Hollywood directors strike deal with studios as writers’ strike continues

Hollywood directors strike deal with studios as writers' strike continues

The union representing thousands of film and TV directors reached a tentative deal with Hollywood studios on a three-year deal early Sunday morning, a deal that guarantees workers peace with a major corporation as the writers’ strike enters its sixth week.

The Directors Guild of America announced in a statement overnight that it had unprecedented gains, including improvements in salaries and streaming residuals (a type of royalty), as well as guardrails around artificial intelligence.

We have concluded a truly historic deal, Jon Avnet, chair of the DGA’s negotiating committee, said in the statement. It provides significant improvements for every director, assistant director, production manager, associate director and stage manager in our guild.

The deal prevents the Hollywood apocalyptic scenario of three major unions going on strike at the same time. The Alliance of Motion Picture and Television Producers, which negotiates on behalf of the studios, will begin negotiations on Wednesday for a new contract with SAG-AFTRA, the guild that represents the actors; their current deal expires June 30. SAG-AFTRA is in the process of collecting a vote to authorize the strike.

The entertainment industry will be taking a close look at what the negotiations between the directors and actors will mean for the Writers Guild of America, the union that represents writers. More than 11,000 writers went on strike in early May, disrupting many Hollywood productions.

Over the past month, writers have enjoyed a wave of solidarity from other unions that WGA leaders said they haven’t seen in generations. Whether a deal with directors or a possible deal with actors later this month weakens that solidarity is now an open question.

WGA leaders signaled to writers late last week that a deal with directors might be in the offing, a strategy said to be part of the studio’s playbook for divide and conquer. The writers and studios left the negotiating table on May 1, far apart on major issues and did not resume negotiations.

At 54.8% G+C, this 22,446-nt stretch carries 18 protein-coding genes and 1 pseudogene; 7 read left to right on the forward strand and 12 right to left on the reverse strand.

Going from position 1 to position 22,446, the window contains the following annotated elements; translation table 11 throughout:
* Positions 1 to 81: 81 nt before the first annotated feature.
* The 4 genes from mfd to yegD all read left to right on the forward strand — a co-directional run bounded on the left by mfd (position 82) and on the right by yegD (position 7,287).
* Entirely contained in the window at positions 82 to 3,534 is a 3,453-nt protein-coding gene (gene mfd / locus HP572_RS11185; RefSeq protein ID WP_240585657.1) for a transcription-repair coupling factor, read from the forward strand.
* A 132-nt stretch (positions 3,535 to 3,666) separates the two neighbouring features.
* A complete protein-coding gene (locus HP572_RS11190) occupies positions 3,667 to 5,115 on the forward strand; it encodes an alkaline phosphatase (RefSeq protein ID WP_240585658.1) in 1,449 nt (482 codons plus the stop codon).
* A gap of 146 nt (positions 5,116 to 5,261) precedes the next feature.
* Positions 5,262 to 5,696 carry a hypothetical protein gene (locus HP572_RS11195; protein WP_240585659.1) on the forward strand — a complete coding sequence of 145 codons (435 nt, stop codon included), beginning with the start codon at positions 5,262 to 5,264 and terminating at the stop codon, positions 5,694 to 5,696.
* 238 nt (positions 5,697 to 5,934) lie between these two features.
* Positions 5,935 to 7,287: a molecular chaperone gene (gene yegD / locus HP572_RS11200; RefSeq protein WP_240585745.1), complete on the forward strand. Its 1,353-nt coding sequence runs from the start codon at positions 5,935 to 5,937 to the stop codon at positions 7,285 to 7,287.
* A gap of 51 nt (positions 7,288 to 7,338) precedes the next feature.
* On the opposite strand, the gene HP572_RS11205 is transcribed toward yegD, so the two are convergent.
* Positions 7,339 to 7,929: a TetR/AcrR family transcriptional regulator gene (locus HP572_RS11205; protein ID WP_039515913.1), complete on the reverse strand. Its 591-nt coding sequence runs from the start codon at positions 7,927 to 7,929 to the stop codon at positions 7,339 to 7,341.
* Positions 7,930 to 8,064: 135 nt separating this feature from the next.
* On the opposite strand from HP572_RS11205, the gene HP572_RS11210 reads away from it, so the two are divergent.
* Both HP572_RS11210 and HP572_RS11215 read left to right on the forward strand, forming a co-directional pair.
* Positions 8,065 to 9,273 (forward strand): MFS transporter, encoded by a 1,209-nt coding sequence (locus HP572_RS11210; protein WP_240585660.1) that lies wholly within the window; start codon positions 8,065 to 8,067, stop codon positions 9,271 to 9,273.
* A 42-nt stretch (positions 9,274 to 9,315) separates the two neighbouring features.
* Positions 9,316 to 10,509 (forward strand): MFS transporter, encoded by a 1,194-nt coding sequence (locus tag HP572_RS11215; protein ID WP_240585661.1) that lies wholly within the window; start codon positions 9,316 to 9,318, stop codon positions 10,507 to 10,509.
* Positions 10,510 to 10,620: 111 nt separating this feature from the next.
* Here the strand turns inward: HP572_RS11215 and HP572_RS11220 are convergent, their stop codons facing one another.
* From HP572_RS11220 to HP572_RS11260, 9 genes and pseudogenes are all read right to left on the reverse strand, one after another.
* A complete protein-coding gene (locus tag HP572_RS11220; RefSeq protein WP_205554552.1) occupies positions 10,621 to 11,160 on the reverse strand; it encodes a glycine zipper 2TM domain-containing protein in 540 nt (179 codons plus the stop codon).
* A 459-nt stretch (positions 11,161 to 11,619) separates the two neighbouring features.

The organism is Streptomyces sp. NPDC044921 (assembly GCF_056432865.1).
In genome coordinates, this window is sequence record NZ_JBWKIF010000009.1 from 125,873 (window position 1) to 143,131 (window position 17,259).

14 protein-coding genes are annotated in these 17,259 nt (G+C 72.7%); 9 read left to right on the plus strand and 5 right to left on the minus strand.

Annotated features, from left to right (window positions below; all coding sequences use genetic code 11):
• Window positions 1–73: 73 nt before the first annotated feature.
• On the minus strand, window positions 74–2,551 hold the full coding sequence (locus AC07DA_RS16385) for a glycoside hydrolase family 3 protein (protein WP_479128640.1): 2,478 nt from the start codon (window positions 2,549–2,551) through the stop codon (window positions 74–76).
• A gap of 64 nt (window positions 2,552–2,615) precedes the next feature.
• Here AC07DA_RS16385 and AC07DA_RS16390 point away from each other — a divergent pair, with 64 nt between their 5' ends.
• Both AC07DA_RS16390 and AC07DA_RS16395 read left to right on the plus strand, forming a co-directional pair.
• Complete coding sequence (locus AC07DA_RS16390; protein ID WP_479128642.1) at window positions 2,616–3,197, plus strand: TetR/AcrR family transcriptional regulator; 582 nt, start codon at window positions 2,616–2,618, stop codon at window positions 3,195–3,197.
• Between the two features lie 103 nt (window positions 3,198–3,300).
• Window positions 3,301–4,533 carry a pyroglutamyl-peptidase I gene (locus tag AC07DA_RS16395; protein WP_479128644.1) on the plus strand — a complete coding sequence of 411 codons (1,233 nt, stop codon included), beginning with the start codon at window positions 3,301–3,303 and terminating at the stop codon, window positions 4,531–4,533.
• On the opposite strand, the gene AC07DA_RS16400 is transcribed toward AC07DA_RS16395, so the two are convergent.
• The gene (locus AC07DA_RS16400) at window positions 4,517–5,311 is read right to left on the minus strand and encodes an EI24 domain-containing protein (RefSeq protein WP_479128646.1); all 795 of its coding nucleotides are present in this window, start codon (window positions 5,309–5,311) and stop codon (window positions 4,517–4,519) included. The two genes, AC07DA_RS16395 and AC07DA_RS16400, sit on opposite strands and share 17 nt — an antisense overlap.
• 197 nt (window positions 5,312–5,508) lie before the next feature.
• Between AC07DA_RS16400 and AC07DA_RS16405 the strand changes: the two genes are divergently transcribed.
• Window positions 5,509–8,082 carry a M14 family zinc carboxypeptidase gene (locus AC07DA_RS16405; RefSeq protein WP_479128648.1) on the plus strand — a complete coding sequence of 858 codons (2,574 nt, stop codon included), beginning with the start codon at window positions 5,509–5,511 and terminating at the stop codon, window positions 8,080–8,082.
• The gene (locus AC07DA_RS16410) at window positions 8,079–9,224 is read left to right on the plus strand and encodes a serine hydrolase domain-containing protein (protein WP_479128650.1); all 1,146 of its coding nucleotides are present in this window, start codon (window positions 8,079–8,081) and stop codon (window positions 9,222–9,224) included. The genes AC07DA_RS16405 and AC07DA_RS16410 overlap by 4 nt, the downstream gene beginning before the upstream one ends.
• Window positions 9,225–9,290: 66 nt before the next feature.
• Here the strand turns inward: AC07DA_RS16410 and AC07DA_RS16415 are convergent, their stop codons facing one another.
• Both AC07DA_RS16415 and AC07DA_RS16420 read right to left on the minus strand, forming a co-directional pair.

They pretended they couldn’t negotiate with the WGA in May because of negotiations with the DGA, the WGA’s negotiating committee told writers in an email Thursday. It’s a lie. It’s a choice they made in hopes of bringing the divide and conquer strategy to life. The essence of the strategy is to strike deals with a few unions and tell the rest that’s all there is. It’s gaslighting, and it only works if the unions are divided.

Our position is clear: to resolve the strike, companies will need to negotiate with the WGA about our full agenda, the email continued.

Representatives from the Alliance of Film and Television Producers did not immediately respond to a request for comment.

The writers and directors shared some priorities, including salaries, streaming residuals, and AI concerns. WGA leaders had said the studios had offered little more than annual meetings to discuss AI and were refusing to bargain over guardrails. The DGA said on Sunday it had received a groundbreaking agreement confirming that AI is not a person and that generative AI is no substitute for the duties performed by members.

Some of the requests from screenwriters, however, are more complex than those from directors. WGA leaders have described the dispute in urgent terms, calling this moment existential and saying the studios are apparently intent on continuing their efforts to destroy the writing profession.

Despite the explosion in television production over the past decade, writers said their wages have stagnated and their working conditions have worsened. In addition to pay improvements, writers are calling for greater job security, as well as staffing minimums in writers’ rooms.

The WGA has vowed to keep fighting. The writers, who last went on strike 15 years ago for 100 days, have historically been united.

We are girded in an alliance with our brother corporations and unions, said Chris Keyser, chairman of the WGA bargaining committee, in a video message to writers last week. They give us strength. But we are strong enough. We’ve always been strong enough to get the deal we need using only the power of the writer.

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